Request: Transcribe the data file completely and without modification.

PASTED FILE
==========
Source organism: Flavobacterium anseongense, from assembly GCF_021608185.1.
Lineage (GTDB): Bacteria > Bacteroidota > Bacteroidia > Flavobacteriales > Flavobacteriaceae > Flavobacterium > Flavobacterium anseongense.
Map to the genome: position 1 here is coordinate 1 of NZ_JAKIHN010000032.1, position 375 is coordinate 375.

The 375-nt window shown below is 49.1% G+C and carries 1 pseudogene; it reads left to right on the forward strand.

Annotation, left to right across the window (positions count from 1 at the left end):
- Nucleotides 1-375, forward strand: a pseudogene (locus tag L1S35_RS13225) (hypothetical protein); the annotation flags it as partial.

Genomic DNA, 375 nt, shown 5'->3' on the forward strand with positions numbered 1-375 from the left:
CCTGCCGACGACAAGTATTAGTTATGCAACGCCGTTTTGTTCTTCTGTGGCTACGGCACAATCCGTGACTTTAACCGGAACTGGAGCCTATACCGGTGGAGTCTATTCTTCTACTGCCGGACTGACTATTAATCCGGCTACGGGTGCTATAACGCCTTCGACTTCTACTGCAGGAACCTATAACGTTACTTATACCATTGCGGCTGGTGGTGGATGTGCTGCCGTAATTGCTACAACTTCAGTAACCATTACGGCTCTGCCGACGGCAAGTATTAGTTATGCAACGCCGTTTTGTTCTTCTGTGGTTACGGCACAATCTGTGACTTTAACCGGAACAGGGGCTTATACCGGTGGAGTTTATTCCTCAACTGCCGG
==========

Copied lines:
Source organism: Flavobacterium anseongense, from assembly GCF_021608185.1.
Lineage (GTDB): Bacteria > Bacteroidota > Bacteroidia > Flavobacteriales > Flavobacteriaceae > Flavobacterium > Flavobacterium anseongense.
Map to the genome: position 1 here is coordinate 1 of NZ_JAKIHN010000032.1, position 375 is coordinate 375.

The 375-nt window shown below is 49.1% G+C and carries 1 pseudogene; it reads left to right on the forward strand.

Annotation, left to right across the window (positions count from 1 at the left end):
- Nucleotides 1-375, forward strand: a pseudogene (locus tag L1S35_RS13225) (hypothetical protein); the annotation flags it as partial.

Genomic DNA, 375 nt, shown 5'->3' on the forward strand with positions numbered 1-375 from the left:
CCTGCCGACGACAAGTATTAGTTATGCAACGCCGTTTTGTTCTTCTGTGGCTACGGCACAATCCGTGACTTTAACCGGAACTGGAGCCTATACCGGTGGAGTCTATTCTTCTACTGCCGGACTGACTATTAATCCGGCTACGGGTGCTATAACGCCTTCGACTTCTACTGCAGGAACCTATAACGTTACTTATACCATTGCGGCTGGTGGTGGATGTGCTGCCGTAATTGCTACAACTTCAGTAACCATTACGGCTCTGCCGACGGCAAGTATTAGTTATGCAACGCCGTTTTGTTCTTCTGTGGTTACGGCACAATCTGTGACTTTAACCGGAACAGGGGCTTATACCGGTGGAGTTTATTCCTCAACTGCCGG